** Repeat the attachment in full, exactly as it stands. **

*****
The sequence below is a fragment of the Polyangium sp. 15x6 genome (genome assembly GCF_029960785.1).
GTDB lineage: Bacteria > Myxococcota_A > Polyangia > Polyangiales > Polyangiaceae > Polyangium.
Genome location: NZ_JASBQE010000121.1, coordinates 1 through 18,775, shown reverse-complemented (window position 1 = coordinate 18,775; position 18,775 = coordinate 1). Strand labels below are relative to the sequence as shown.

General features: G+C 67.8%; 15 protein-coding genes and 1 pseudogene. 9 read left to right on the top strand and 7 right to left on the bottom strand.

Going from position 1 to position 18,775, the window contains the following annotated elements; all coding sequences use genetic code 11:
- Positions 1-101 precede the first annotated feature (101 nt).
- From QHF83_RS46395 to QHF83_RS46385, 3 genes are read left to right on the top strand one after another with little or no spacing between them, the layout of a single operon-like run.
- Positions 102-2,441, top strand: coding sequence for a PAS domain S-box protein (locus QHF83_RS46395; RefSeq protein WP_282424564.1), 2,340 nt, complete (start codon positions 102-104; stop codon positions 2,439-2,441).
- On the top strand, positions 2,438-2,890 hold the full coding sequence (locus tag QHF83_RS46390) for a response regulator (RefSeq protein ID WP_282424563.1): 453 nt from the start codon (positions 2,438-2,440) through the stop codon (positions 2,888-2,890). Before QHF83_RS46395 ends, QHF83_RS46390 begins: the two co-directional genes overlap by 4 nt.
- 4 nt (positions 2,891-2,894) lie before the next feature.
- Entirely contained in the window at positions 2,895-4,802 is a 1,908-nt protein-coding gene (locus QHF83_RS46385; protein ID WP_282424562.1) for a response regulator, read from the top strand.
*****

The sequence below is a fragment of the Polyangium sp. 15x6 genome (genome assembly GCF_029960785.1).
GTDB lineage: Bacteria > Myxococcota_A > Polyangia > Polyangiales > Polyangiaceae > Polyangium.
Genome location: NZ_JASBQE010000121.1, coordinates 1 through 18,775, shown reverse-complemented (window position 1 = coordinate 18,775; position 18,775 = coordinate 1). Strand labels below are relative to the sequence as shown.

General features: G+C 67.8%; 15 protein-coding genes and 1 pseudogene. 9 read left to right on the top strand and 7 right to left on the bottom strand.

Going from position 1 to position 18,775, the window contains the following annotated elements; all coding sequences use genetic code 11:
- Positions 1-101 precede the first annotated feature (101 nt).
- From QHF83_RS46395 to QHF83_RS46385, 3 genes are read left to right on the top strand one after another with little or no spacing between them, the layout of a single operon-like run.
- Positions 102-2,441, top strand: coding sequence for a PAS domain S-box protein (locus QHF83_RS46395; RefSeq protein WP_282424564.1), 2,340 nt, complete (start codon positions 102-104; stop codon positions 2,439-2,441).
- On the top strand, positions 2,438-2,890 hold the full coding sequence (locus tag QHF83_RS46390) for a response regulator (RefSeq protein ID WP_282424563.1): 453 nt from the start codon (positions 2,438-2,440) through the stop codon (positions 2,888-2,890). Before QHF83_RS46395 ends, QHF83_RS46390 begins: the two co-directional genes overlap by 4 nt.
- 4 nt (positions 2,891-2,894) lie before the next feature.
- Entirely contained in the window at positions 2,895-4,802 is a 1,908-nt protein-coding gene (locus QHF83_RS46385; protein ID WP_282424562.1) for a response regulator, read from the top strand.